Photo by Mike DuBose, UMNS
Jeremaih (left) and Jeremain Robinson remove a waterlogged table from a home that was heavily damaged by flooding in Baton Rouge, La. The 16-year-old twins were part of a volunteer team from First United Methodist Church in Baton Rouge.
By Kathy L. Gilbert, United Methodist News Service
BATON ROUGE, La.
Alma Miller Brooks quietly walked up the sidewalk swarming with strangers busy tearing out the walls of her house and throwing her belongings on a huge, smelly heap on the front lawn.
She didn’t make a fuss; she just wanted to check her mail.
Brooks rented this little house on Shelly Street in north Baton Rouge for 22 years, but she was chased out of her home by the floodwaters that devastated thousands in Louisiana in mid-August.
“Excuse me, Jesus,” said 16-year-old Jeremaih Robinson as he jumped over a portrait of Christ lying on the ground on his way to add more ruined items to the trash heap. A ghost of the portrait was visible on the yellowing wall in the front room.
Jeremaih and his twin brother, Jeremain, were happily picking up heavy furniture and hauling out trash.
“Let’s get to work, brother!” one said to the other.
“I’m motivated, man, I feel like a champ,” said Jeremain. “I like to help because I like to see people smile — makes my day, makes their day.” Watch video of recovery efforts.
The twins have been volunteering all summer for First United Methodist Church in Baton Rouge. They were baptized last Sunday, said Rebecca Mitchell, a member of First United Methodist, smiling as she watched them work. “They are in church every Sunday. They are the most polite, well-mannered children.”
Mitchell explained the twins live close to the church. Their father died recently and their mother has had six strokes.
“We were supposed to go back to school last week. No school, more work. Help the flood victims,” Jeremaih said.
Also outside the house was Janet Schilling. Until Aug. 29, her family had owned the house rented by Brooks. The family then donated the house to First United Methodist.
Schilling explained that her mother, Audrey Schilling, 85, had been hanging onto the property because of a single concern: “Where would Miss Alma go?”
Brooks was raising her two grandchildren when she moved into the house.
Schilling’s parents “wanted to make sure those grandbabies had a place to stay,” she said, but the upkeep of the house was becoming too difficult for the family.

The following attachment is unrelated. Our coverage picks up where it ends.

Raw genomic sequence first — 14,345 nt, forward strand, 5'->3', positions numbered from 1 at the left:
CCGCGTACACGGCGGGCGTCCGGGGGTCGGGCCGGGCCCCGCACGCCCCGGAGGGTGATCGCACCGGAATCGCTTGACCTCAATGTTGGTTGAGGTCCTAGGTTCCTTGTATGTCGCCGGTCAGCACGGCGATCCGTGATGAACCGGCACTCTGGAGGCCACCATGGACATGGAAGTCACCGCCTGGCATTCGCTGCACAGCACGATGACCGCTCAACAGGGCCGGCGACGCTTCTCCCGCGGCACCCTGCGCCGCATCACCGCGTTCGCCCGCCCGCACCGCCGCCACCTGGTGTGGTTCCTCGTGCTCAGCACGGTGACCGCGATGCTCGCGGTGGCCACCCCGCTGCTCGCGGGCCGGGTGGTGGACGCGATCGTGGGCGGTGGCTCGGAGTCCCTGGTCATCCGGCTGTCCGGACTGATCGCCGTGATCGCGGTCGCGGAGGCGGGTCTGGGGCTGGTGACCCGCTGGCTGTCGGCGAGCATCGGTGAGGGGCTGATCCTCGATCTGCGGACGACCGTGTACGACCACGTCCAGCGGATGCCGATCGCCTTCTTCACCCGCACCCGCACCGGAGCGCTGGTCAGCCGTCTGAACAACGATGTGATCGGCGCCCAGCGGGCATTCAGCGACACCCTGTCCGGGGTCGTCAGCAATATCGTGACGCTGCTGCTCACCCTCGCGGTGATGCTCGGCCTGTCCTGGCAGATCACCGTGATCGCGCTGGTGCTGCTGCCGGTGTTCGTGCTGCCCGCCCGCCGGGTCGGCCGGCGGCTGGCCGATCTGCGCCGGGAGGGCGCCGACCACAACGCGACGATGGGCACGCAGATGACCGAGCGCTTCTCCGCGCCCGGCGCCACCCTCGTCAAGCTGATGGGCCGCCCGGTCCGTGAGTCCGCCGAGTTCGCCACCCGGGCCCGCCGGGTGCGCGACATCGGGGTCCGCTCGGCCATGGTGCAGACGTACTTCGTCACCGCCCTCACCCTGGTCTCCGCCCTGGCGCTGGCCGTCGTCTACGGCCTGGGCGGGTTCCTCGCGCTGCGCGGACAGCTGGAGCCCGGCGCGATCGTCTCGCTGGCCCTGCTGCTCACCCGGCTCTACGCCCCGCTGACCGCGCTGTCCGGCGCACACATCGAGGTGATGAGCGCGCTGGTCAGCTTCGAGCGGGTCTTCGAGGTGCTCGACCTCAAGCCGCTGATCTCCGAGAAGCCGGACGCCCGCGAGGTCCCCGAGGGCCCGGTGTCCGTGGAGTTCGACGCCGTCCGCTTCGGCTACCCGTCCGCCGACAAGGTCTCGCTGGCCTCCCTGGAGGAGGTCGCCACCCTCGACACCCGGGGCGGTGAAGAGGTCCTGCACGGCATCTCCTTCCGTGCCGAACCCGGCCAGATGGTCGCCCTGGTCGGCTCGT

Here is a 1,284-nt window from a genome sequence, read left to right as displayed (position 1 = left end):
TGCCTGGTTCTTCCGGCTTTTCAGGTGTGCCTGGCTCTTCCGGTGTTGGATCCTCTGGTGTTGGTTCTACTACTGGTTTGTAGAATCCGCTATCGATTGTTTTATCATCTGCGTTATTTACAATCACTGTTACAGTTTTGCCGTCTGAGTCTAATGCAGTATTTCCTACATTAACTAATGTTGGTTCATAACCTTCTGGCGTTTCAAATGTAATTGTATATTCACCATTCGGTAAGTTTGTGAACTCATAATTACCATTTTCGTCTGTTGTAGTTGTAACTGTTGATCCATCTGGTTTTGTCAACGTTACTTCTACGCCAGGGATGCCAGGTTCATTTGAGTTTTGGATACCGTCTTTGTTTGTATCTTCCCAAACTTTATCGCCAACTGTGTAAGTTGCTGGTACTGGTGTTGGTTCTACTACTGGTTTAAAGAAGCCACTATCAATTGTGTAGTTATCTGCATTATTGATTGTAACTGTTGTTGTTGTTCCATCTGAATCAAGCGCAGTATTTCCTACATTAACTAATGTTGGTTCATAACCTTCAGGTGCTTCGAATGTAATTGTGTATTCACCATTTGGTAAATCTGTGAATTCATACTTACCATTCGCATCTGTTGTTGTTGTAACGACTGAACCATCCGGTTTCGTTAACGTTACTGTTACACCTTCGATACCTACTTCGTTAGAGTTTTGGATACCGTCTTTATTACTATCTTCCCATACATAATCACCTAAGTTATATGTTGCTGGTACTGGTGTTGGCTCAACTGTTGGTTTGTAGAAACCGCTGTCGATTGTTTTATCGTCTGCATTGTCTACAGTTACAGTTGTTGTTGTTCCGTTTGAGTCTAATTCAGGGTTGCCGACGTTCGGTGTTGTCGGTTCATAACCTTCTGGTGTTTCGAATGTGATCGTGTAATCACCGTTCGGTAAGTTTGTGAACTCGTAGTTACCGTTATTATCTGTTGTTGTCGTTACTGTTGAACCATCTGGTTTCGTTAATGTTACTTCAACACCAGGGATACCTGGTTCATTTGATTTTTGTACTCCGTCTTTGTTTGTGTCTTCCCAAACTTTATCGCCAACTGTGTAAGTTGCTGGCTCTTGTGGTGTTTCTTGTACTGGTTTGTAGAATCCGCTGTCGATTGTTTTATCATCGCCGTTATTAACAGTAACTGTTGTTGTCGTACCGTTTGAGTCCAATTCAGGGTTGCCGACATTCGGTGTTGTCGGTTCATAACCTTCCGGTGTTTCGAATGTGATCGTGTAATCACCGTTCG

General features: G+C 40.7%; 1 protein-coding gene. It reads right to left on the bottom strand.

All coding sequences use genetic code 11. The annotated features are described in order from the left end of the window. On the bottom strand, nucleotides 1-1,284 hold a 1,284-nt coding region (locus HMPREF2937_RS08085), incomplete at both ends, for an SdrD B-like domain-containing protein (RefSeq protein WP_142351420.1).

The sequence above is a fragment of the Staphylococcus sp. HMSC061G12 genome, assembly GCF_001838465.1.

The Schillings made it a ministry to rent to people based on their need.
Lots of fond memories are wrapped up in this house for both families. Brooks moved in with relatives and is searching for another place to rent, and the “grandbabies” are now 17 to 18 years old, Janet Schilling said.
This was once the home of her best friend, she said. Pointing to various places in the home, she said, “I remember eating peanut butter sandwiches over there. I remember Mr. Peterson always had a garden out back. My daddy built that gate so me and Analise could go back and forth between our houses.”
The volunteers working on the house promised to carefully box up any photos or other personal items they found for Brooks.
The neighborhood the house is in is one of the poorest ZIP codes in the city.
“They call this the ‘05 zone’ in Baton Rouge,” said the Rev. Brady Whitton, pastor of First United Methodist Church in downtown. “Since the Alton Sterling shooting, Florida Boulevard is known as the dividing line between the white and black population. Our church is right on the dividing line.”
Whitton said the church has started to do home repairs in this neighborhood as a way to cross the dividing line.
“If you go through these neighborhoods you will see people living in substandard housing while the rest of the world just goes on in south Baton Rouge,” he said.
A member of the congregation recently donated $1 million for the renovation project.
“This is 70-percent rental, owned by slum lords who are keeping them barely livable,” Whitton said. “If we can buy houses, rehab them and then sell them for a reasonable mortgage like Habitat for Humanity, then we could up the home ownership in this neighborhood.”
Pulling out molding furniture, ripping up water-soaked sheetrock, that’s the fun stuff, he said.
“I get energized by this stuff; I call it a holy, beautiful mess. You see more God out doing this than almost anything else we do.”